The children who showed an interest in the culinary arts were selected to train at the restaurant at 7720 Jones Maltsberger Road under the supervision of executive chef Chris Brooks, who is also a former resident of Roy Maas’ Youth Alternatives.

“I’m happy to give back,” said Brooks. “They (kids) are doing an awesome job!”

The participants went through an intensive 10-day training program where they learned the ins and outs of the restaurant business, including food handling and sanitation, food preparation, baking, short orders, meat preparation and front-of-house service.

“We wanted to basically show them what the day-to-day operation is like in a real kitchen. They are going through the same training process as a real Ruth’s Chris employee would go through,” he said.

Even though the trainees learned that working in a real restaurant is no easy task, they didn’t shy away from considering careers in the culinary field.

Chris Brooks, executive chef of the Ruth's Chris Steak House at 7720 Jones Maltsberger Road, helps teens in Roy Maas' Youth Alternatives learn about life in a professional kitchen.

Chris Brooks, executive chef of the Ruth's Chris Steak House at 7720 Jones Maltsberger Road, helps teens in Roy Maas' Youth Alternatives learn about life in a professional kitchen.

Participant Jose S.  expected the training to be a challenge but is still excited about pursuing a career in the restaurant industry.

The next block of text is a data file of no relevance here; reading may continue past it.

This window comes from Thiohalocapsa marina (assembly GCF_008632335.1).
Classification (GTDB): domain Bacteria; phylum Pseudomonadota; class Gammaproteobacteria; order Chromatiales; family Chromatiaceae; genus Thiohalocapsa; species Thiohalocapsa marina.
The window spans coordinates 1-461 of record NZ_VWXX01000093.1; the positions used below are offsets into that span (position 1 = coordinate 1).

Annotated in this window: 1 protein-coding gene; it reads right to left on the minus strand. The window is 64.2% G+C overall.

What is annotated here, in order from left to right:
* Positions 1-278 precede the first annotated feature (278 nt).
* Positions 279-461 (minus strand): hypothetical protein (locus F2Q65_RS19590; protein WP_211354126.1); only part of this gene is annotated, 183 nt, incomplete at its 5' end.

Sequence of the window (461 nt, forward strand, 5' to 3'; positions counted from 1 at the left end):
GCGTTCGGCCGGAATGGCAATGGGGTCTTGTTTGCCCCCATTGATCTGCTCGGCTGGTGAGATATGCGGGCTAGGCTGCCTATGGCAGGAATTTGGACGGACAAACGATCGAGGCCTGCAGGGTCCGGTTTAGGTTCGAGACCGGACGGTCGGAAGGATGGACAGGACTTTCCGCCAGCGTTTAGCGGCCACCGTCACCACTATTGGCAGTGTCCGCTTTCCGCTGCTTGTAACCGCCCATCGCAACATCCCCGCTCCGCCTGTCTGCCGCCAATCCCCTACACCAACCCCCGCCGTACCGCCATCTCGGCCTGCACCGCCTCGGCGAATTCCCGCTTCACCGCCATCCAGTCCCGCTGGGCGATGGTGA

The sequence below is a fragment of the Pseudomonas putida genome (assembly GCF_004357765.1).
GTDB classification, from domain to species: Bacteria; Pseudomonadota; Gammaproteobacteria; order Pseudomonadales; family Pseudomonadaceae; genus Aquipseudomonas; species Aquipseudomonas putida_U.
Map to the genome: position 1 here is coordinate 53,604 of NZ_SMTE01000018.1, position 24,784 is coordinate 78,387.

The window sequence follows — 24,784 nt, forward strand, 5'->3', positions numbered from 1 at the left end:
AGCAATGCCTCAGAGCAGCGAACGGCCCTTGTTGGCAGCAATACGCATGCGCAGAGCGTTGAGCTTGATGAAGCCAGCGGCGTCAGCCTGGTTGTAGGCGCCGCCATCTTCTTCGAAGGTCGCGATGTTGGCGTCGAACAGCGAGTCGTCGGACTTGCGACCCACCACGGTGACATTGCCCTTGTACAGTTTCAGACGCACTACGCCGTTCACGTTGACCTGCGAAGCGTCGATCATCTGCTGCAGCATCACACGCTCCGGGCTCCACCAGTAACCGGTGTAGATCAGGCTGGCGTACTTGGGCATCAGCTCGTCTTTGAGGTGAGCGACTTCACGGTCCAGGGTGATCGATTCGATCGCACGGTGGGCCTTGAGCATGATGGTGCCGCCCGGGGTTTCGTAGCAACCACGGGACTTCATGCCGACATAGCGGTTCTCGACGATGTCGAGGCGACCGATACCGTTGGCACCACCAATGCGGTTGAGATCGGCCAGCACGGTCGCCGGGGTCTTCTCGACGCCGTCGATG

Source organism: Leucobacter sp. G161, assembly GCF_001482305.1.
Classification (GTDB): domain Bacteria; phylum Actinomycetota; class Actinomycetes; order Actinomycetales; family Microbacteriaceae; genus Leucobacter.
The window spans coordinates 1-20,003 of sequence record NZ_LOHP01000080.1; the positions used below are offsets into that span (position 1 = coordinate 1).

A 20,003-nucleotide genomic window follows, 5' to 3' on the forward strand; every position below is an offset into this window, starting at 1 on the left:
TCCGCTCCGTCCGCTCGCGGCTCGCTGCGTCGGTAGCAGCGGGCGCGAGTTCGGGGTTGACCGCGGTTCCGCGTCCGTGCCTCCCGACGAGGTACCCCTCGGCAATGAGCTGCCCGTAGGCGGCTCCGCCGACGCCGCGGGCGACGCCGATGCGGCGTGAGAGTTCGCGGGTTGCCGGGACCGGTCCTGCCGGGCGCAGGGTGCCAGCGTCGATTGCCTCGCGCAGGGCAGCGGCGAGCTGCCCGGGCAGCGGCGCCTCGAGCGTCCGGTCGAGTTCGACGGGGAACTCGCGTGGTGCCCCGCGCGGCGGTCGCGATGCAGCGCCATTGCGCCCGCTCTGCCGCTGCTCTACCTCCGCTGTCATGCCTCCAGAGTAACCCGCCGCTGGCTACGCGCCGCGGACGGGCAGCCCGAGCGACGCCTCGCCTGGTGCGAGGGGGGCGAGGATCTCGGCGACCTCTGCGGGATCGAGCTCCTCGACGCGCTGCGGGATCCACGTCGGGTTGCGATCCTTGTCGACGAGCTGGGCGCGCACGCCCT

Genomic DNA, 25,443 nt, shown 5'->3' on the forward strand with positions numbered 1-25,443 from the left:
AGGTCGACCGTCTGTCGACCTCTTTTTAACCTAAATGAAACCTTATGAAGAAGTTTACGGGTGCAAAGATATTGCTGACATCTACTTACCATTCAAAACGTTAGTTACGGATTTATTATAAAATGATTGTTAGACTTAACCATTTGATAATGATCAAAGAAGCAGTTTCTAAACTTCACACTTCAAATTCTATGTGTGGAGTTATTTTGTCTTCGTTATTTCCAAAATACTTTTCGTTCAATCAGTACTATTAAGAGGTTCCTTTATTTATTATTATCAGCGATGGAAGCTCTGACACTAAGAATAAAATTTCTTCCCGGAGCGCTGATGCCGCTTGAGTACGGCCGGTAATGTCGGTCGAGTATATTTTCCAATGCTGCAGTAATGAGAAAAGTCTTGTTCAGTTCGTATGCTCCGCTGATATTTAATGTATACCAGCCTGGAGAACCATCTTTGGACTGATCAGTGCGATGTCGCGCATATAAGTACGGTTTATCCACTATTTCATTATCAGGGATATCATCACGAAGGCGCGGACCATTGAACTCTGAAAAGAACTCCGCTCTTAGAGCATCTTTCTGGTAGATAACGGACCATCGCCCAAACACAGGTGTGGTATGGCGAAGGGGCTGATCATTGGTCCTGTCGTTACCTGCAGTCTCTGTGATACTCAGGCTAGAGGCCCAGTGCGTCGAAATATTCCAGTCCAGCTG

“The kids were really excited about the opportunity,” said Rebecca Durand, senior program director of transitional services at Roy Maas’ Youth Alternatives. “Jose was going around telling everybody, ‘I’m going to get a job at Ruth’s Chris.’ I told him keep that positive attitude.”

It wasn’t all work and no play for the curious culinary students. Part of being a chef is making sure the food tastes good. So, it’s no wonder Joe E.  said that “getting to eat” was his favorite part of his training.

When their training was complete, the graduates sat down with Brooks and general manager Steve Clemens and were treated to a delicious meal for a job well done.

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Daily Dish: Watermark Grill to Open in Old Reggiano’s Space

The Watermark Grill Prime Seafood, Steaks & Cocktails will open this fall in the space once occupied by Reggiano’s, 18470 Stone Oak Parkway at Loop 1604.